The 3 Most-Commonly Missed Aspects of An Estate Plan
A GUIDE TO DOWNSIZING
What to Keep, Gift, Donate, and Throw Out
Estate is a six-letter word that is often treated like a four-letter one. Setting up a strategy for the time following your death probably wasn’t a topic over holiday dinner tables because, let’s face it, most people don’t want to discuss the matter. But being too afraid to have one awkward conversation will only make it more difficult for your loved ones in the long-run. Estate plans are crucial for maintaining the livelihood of your dependents. If you haven’t set up a clear line of succession for your assets, your family could be forced into probate court, where they’ll have to wade through the muck and mire of mediation. It’s important to make sure every distinguishable piece of property has a home, including the following three. On the surface, passwords, streaming accounts, social media, and raw digital data don’t sound like they would be important after you’re gone. But while the world establishes digital platforms for everything — tax returns, banking, family pictures, and more — it’s increasingly necessary for these assets to be involved in your estate plan. Designating a beneficiary for all your digital data will protect your privacy and ensure these valuables go precisely where they should. The one thing people want to discuss less than their estate plan is their relationships, especially ones that could be viewed as taboo within the framework of modern society. Court cases around the country frequently pop up involving a mistress or lover who sues a widow or widower for compensation. Connecticut doesn’t recognize common-law marriages, but that doesn’t mean beneficiaries are exempt from lawsuits. Disclosing this relationship information will help protect your assets and ensure they go exactly where you intended. As sad as it sounds, many families forget to include their furry companions when it comes time to create their estate plan. These pets will have a challenging and uncertain road ahead unless you set a detailed plan in place for their next home after you pass. If you love your pet, don’t condemn them to live out the rest of their days in a shelter. Putting them in your will is a simple solution and the best way to make sure they’re well taken care of. Pets Digital Assets Undisclosed Relationships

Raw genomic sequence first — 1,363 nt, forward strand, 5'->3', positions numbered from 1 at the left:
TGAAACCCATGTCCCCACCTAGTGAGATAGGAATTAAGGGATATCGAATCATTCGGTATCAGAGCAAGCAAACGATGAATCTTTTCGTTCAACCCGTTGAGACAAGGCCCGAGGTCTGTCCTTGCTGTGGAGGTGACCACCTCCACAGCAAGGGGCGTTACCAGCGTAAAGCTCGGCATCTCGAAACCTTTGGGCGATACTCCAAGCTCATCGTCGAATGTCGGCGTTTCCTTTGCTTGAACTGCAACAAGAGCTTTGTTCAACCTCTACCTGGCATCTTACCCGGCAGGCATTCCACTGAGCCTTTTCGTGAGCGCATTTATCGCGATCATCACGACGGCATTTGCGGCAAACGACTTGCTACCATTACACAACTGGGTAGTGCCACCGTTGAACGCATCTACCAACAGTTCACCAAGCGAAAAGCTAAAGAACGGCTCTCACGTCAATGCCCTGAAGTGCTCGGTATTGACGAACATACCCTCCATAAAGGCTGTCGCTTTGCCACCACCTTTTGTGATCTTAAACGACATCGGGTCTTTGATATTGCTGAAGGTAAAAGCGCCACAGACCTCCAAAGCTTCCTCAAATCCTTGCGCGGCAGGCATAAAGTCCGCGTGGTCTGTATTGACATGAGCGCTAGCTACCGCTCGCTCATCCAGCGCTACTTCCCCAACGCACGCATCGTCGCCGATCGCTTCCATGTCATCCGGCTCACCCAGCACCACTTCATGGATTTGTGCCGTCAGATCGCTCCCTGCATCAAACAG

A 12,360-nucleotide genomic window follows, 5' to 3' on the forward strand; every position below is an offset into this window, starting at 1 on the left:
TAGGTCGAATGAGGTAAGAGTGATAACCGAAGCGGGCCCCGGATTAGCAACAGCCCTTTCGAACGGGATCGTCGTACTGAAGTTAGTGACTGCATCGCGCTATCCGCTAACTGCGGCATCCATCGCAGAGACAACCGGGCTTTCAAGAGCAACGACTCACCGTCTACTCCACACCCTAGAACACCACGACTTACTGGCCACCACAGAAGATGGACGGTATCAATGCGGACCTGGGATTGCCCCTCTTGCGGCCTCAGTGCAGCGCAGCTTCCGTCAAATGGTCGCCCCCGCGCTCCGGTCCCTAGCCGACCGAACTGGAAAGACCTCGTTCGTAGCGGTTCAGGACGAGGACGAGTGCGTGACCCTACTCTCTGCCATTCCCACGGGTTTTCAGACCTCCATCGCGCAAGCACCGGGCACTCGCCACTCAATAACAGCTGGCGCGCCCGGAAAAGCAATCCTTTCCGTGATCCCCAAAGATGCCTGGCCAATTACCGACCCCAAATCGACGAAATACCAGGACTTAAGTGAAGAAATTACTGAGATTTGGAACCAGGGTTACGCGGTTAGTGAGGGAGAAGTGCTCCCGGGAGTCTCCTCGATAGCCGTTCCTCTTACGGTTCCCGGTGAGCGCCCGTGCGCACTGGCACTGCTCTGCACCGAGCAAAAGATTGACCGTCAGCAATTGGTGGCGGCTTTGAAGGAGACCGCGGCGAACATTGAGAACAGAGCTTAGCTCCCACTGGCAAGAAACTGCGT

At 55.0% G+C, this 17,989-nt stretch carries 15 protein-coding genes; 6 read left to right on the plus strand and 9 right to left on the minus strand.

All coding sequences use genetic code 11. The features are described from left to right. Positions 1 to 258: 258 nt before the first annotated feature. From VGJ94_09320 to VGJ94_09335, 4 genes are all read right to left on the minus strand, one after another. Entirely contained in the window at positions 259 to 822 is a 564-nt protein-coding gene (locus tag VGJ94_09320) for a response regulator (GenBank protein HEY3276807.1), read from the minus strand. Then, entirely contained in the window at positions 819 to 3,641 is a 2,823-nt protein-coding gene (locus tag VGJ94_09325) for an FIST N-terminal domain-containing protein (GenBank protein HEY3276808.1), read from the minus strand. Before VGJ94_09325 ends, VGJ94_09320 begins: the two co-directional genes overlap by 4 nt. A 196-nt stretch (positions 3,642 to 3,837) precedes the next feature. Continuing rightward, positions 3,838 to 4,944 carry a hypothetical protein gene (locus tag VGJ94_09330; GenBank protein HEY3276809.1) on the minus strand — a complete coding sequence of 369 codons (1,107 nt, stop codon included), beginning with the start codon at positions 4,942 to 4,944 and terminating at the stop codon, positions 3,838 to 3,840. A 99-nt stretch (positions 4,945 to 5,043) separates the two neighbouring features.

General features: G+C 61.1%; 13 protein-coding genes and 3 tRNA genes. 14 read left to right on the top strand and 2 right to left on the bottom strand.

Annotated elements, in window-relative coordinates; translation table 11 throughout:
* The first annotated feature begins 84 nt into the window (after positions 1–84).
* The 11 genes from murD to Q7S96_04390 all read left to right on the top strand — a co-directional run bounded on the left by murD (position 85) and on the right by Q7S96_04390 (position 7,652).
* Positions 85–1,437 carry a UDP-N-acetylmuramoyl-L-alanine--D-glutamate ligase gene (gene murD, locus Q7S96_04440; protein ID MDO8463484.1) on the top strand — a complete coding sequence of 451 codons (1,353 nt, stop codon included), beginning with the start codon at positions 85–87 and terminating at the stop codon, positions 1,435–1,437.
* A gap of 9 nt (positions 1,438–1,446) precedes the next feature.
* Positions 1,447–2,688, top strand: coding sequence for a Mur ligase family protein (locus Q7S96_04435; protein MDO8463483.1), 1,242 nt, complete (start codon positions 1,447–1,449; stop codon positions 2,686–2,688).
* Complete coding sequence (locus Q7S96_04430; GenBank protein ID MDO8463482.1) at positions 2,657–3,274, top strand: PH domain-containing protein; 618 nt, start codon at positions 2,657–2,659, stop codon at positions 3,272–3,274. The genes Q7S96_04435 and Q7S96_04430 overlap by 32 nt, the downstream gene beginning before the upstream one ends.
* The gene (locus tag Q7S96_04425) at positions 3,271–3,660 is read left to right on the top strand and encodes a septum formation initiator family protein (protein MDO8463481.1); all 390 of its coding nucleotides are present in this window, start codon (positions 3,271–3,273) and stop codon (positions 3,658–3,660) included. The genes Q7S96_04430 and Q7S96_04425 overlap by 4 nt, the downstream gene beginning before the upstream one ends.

Many homeowners reach a point in their lives when they’re ready to move from the house they raised their families in to something smaller and more manageable. While finding the right place can be a challenge, the hardest part of downsizing is often sorting through a lifetime’s worth of possessions. This process, called contents downsizing, is much easier when you follow this four-step system. Start With the Junk Beginning your downsizing with the hardest items will only lead to frustration and inaction. Instead, start by tackling areas of the house that are full of documents, knickknacks, and boxes you haven’t touched in years. These will be the easiest to part with and will put you in the right downsizing mindset. Donate Unwanted Items The next category contains items that are no longer valuable to you or your family but may be useful to others. These items can be donated to one of many worthy organizations, such as Goodwill, the Salvation Army, or St. Vincent de Paul. Donations are a way to give back to the less fortunate instead of simply giving or throwing things away. Give Gifts to Loved Ones If you have children, they will undoubtedly want to keep a few cherished mementos and precious possessions. Deciding who will keep what can be a sensitive subject, so you’ll need to devise an equitable way to divvy up the goods. Some families engage in the process collaboratively, but there should always be some communication before anything is thrown out. Your kids may value certain items more than you ever realized. If you suspect a certain heirloom could be a source of contention, it’s best to hold on to it and make it part of your estate plan. Only Keep the Essentials After completing the first three steps, you should be left with only those items you actually use and those that have the most sentimental value to you. These are the objects worth bringing to your new home. Bonus Tip: Color Code Each Category Odds are that you’ll find junk and valuables stored right next to each other. If you don’t have time to physically separate them at the moment, use different colored Post-it notes to keep everything organized when it comes time to move.
Is your estate plan up-to-date? Give us a call, and we’ll set a plan in motion for these three assets and all your others. Let’s start today.
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